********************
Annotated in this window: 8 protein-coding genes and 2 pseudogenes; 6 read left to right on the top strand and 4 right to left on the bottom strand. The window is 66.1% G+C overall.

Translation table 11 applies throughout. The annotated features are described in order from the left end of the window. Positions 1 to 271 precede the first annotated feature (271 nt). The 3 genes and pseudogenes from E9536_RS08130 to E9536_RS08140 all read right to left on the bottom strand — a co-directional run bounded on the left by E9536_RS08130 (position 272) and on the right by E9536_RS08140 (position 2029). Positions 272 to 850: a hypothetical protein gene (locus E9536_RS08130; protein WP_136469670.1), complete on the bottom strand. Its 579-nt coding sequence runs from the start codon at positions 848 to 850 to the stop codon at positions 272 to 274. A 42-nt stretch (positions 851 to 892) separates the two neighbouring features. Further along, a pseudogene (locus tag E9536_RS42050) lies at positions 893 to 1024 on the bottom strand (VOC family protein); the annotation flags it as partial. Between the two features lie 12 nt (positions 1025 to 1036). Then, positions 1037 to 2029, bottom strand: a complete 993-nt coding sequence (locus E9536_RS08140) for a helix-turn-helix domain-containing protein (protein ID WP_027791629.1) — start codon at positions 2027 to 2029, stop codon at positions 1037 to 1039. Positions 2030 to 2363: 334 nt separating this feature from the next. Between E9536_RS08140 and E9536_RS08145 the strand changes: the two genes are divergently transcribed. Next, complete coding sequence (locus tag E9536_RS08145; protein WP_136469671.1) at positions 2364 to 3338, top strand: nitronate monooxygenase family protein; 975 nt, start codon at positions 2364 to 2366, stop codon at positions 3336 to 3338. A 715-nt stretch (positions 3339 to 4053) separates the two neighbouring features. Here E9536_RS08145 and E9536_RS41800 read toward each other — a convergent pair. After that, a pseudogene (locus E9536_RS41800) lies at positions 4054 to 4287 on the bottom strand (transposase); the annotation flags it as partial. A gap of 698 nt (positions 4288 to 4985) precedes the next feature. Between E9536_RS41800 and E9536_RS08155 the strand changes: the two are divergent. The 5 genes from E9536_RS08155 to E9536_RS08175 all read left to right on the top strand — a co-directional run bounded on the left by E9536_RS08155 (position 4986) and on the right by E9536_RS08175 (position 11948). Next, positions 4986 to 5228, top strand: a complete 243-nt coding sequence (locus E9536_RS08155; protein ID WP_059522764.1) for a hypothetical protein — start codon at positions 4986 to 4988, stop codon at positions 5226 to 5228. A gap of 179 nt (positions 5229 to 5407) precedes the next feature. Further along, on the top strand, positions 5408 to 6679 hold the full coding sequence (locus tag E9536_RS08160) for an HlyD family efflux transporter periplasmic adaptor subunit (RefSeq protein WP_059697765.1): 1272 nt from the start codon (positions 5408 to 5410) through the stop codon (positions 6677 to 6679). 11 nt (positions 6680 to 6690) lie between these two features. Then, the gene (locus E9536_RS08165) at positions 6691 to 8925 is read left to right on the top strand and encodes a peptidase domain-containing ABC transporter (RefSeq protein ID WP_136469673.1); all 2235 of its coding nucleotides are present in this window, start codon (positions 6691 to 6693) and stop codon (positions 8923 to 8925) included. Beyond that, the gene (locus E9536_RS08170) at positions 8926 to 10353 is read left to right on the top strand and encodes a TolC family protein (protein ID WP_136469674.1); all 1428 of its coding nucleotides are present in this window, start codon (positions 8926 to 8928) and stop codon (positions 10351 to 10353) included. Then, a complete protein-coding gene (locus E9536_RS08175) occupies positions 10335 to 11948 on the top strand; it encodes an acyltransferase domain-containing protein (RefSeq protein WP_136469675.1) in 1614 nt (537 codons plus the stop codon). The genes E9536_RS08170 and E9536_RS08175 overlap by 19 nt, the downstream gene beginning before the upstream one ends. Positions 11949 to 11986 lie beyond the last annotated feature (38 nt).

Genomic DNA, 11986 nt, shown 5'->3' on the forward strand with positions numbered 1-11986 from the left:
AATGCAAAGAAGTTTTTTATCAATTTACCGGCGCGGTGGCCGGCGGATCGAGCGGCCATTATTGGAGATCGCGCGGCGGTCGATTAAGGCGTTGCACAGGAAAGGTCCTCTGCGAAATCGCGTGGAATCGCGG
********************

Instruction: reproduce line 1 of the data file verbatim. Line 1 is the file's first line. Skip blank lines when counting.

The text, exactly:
Annotated in this window: 8 protein-coding genes and 2 pseudogenes; 6 read left to right on the top strand and 4 right to left on the bottom strand. The window is 66.1% G+C overall.